Wakayama Mayor Unimpressed with Opposition’s Stance on IR

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The mayor of Wakayama, Japan could be about to open a legal battle that might jeopardize the city’s chances of hosting an integrated resort (IR). Opposition to the idea has been building, and a signature-gathering exercise resulted in over 20,000 names appearing on the list. That should lead to a referendum on the subject. However, Mayor Masahiro Obana doesn’t see it that way.

Wakayama’s IR Future Remains Unclear

Obana has rescinded his support for a referendum about the prefecture’s planned IR developments. He cited a lackluster process and unnecessary costs.

On Monday, information containing Mayor Obana’s opinions was distributed at a City Council meeting. This was after a group called “Wakayama Residents’ Group for Questioning IR Bid” had submitted a petition containing the signatures earlier in the month and demanded a referendum.

The city’s total voting population was 6.5%. This is far more than the 2% required (6,200 signatures) to pass such an action.

Wakayama law requires that the mayor call a meeting of the city council within 20 days after accepting a petition. At this meeting, he must present a proposal to the council about the referendum, along with his opinion. If the council passes the referendum, it will be allowed to proceed.

Local media reports claim that Mayor Obana said that a referendum would be costly to implement and not legally binding. It is therefore difficult to determine the significance of such a process.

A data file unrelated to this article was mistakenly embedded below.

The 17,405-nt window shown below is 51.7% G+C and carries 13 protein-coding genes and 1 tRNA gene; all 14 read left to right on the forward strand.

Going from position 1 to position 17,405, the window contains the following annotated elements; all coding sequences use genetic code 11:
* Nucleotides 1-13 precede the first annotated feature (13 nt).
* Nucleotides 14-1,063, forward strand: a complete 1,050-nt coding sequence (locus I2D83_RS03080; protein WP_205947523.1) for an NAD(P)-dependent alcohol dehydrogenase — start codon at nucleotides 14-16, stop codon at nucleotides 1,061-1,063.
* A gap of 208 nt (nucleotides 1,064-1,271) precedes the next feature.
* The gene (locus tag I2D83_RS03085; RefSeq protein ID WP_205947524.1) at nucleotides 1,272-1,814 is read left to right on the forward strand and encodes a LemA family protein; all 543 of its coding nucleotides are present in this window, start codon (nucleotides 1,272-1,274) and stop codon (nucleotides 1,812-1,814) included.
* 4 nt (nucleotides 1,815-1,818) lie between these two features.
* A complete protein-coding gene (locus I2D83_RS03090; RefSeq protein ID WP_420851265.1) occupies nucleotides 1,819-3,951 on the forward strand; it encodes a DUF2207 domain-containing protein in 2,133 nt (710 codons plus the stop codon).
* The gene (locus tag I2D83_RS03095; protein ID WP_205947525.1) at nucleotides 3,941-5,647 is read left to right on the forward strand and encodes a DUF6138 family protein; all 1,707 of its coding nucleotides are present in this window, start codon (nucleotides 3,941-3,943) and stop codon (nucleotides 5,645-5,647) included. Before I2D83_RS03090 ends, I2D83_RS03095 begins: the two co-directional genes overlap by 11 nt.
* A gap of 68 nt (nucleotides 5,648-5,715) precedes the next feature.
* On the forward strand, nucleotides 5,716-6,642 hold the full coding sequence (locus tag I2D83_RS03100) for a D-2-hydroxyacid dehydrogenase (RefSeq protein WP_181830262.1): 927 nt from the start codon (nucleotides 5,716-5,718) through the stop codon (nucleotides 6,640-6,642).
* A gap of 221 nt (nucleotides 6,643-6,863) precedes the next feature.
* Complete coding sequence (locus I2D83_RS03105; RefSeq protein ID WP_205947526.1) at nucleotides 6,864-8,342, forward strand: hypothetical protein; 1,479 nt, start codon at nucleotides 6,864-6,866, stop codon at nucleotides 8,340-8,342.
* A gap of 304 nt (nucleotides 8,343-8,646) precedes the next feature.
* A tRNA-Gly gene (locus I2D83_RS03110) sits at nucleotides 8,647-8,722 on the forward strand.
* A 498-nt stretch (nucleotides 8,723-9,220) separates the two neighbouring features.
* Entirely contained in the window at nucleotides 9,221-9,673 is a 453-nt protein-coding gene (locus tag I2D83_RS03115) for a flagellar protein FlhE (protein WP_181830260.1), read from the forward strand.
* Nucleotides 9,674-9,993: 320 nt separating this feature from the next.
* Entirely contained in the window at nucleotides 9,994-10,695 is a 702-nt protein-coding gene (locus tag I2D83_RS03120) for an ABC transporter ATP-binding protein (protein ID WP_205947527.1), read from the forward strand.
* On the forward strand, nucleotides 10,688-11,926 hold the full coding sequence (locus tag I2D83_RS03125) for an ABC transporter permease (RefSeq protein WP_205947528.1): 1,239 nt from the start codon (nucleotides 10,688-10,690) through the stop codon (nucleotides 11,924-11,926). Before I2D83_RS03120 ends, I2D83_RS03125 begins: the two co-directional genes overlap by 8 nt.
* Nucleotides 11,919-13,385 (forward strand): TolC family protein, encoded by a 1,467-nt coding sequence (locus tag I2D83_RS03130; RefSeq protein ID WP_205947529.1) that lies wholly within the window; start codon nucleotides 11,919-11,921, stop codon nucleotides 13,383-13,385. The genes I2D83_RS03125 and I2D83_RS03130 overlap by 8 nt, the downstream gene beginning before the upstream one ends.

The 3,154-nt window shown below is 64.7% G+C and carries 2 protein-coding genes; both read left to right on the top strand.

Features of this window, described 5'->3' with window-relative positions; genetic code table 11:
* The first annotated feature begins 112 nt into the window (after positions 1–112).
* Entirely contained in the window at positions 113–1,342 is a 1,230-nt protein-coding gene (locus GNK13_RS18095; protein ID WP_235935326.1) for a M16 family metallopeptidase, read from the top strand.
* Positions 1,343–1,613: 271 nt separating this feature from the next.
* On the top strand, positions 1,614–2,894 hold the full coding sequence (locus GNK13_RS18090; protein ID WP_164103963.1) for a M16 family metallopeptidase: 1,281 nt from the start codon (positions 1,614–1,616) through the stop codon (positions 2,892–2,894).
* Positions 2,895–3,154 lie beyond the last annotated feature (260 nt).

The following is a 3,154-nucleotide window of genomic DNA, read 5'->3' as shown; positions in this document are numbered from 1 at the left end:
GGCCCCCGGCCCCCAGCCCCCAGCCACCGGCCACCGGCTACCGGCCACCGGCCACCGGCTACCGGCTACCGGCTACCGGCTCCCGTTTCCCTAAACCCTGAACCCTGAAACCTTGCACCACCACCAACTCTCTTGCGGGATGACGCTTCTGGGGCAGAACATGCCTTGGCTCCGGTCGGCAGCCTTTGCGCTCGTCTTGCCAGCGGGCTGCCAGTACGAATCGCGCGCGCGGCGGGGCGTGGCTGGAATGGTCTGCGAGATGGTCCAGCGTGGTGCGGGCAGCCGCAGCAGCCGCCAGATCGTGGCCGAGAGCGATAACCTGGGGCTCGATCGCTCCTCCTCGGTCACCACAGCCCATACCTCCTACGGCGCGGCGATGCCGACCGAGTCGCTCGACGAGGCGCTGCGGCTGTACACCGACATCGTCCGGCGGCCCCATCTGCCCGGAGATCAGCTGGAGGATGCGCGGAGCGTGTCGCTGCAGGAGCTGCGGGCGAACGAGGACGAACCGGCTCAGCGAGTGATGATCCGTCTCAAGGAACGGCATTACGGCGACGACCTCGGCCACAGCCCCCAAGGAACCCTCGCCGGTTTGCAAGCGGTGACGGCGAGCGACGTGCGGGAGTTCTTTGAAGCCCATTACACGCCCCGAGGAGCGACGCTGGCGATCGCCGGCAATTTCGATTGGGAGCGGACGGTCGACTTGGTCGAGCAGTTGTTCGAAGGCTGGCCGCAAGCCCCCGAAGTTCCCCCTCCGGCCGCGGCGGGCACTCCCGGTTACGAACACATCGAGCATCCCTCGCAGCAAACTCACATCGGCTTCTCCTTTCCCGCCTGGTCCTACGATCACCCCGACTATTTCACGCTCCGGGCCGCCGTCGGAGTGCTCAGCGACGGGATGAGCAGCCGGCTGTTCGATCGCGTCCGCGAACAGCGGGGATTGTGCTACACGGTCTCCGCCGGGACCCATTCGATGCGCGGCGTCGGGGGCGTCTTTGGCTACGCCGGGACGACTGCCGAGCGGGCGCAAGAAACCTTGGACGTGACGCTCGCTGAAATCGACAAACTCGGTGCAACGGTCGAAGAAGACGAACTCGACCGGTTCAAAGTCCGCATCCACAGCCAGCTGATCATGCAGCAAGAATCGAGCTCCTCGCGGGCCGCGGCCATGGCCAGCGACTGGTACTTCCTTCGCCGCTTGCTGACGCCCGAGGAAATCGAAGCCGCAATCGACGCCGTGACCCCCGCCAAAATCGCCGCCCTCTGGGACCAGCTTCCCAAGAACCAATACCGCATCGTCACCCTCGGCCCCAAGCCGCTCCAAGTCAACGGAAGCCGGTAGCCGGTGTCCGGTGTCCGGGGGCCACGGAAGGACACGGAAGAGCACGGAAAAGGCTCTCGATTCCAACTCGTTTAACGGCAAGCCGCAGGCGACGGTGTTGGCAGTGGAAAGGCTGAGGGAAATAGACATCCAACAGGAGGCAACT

Wakayama Still On the Shortlist, For Now

Wakayama is one of the three locations that will submit a bid to the central government for IR development by the April 28 deadline. The consortium led by Clairvest Neem Ventures was chosen by the central government in June 2021 to be its preferred operator partner.

In August, a basic agreement was made between the operator and the prefecture. Caesars Entertainment has announced it will be participating as a casino operator if Wakayama’s IR bid is approved by the central government. The casino operator has, however, stressed that they have no capital commitment to the project.

Clairvest is now working with the prefecture on the creation of the regional development program.

A series of resident briefings, originally scheduled for November of last year, was canceled after it became apparent that details regarding capital and funding were not disclosed. New meetings are supposed to be held in February and March.

A petition was submitted by an anti-IR group in January 2021 for a referendum on an IR bid in Yokohama. It had 190,000 signatures, triple the required amount. That proposal was rejected by the city council. In August, however, Yokohama’s IR plans were quashed after Takeharu Yamanaka, an anti-IR campaigner, won the mayoral election.

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